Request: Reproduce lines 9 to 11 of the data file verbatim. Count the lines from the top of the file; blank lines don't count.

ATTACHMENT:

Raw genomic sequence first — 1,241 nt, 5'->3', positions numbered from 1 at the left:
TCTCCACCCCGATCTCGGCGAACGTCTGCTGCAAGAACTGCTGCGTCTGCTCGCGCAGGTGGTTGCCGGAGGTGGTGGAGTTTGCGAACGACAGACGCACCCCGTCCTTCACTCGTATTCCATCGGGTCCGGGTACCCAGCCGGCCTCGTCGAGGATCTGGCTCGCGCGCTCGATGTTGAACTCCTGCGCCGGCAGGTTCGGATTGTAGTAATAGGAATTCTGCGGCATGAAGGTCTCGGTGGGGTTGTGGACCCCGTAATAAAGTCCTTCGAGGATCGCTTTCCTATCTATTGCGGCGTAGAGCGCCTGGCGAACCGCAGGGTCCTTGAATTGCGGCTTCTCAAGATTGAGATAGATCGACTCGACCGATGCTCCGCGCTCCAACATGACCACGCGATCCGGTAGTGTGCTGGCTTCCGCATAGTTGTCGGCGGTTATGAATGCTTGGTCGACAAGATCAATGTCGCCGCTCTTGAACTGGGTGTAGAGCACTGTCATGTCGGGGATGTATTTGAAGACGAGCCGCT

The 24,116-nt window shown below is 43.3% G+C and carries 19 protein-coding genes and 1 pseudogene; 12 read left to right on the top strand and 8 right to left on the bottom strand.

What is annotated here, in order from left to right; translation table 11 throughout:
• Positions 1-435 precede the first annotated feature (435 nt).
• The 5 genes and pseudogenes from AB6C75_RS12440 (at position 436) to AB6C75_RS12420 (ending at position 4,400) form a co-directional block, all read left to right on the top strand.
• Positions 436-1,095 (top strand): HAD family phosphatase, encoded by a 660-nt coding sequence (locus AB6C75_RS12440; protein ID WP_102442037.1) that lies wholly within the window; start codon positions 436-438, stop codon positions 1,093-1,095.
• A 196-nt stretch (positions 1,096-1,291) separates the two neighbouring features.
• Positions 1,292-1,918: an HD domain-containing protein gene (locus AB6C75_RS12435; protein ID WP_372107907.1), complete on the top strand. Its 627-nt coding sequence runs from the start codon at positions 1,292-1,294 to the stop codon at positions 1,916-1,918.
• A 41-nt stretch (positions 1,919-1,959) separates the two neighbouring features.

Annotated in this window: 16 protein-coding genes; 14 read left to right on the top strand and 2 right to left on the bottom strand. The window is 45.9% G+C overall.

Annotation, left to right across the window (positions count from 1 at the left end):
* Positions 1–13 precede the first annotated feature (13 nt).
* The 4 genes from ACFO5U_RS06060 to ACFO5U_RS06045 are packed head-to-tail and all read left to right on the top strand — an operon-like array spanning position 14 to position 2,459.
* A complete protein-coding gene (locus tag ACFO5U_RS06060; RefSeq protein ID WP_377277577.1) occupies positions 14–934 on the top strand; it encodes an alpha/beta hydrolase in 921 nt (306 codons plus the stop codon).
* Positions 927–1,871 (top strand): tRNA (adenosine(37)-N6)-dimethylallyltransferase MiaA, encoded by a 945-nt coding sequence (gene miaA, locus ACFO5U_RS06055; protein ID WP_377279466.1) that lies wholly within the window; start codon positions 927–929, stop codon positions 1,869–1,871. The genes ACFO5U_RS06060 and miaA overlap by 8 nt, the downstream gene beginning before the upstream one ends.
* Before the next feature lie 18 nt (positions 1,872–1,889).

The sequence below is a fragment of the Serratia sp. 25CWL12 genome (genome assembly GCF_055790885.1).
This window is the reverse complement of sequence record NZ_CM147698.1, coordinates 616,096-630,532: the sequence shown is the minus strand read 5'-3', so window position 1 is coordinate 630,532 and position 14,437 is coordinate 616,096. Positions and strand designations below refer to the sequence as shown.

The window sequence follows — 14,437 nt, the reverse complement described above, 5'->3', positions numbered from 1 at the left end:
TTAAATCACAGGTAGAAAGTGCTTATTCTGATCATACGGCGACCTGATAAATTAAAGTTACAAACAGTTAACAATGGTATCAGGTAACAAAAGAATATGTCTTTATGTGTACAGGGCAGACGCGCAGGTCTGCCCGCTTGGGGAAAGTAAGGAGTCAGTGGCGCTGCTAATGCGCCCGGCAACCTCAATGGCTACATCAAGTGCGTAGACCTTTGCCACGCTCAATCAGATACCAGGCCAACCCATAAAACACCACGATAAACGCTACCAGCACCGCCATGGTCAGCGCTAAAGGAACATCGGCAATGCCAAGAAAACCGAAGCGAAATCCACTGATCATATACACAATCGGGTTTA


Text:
• Positions 1,292-1,918: an HD domain-containing protein gene (locus AB6C75_RS12435; protein ID WP_372107907.1), complete on the top strand. Its 627-nt coding sequence runs from the start codon at positions 1,292-1,294 to the stop codon at positions 1,916-1,918.
• A 41-nt stretch (positions 1,919-1,959) separates the two neighbouring features.

Annotated in this window: 16 protein-coding genes; 14 read left to right on the top strand and 2 right to left on the bottom strand. The window is 45.9% G+C overall.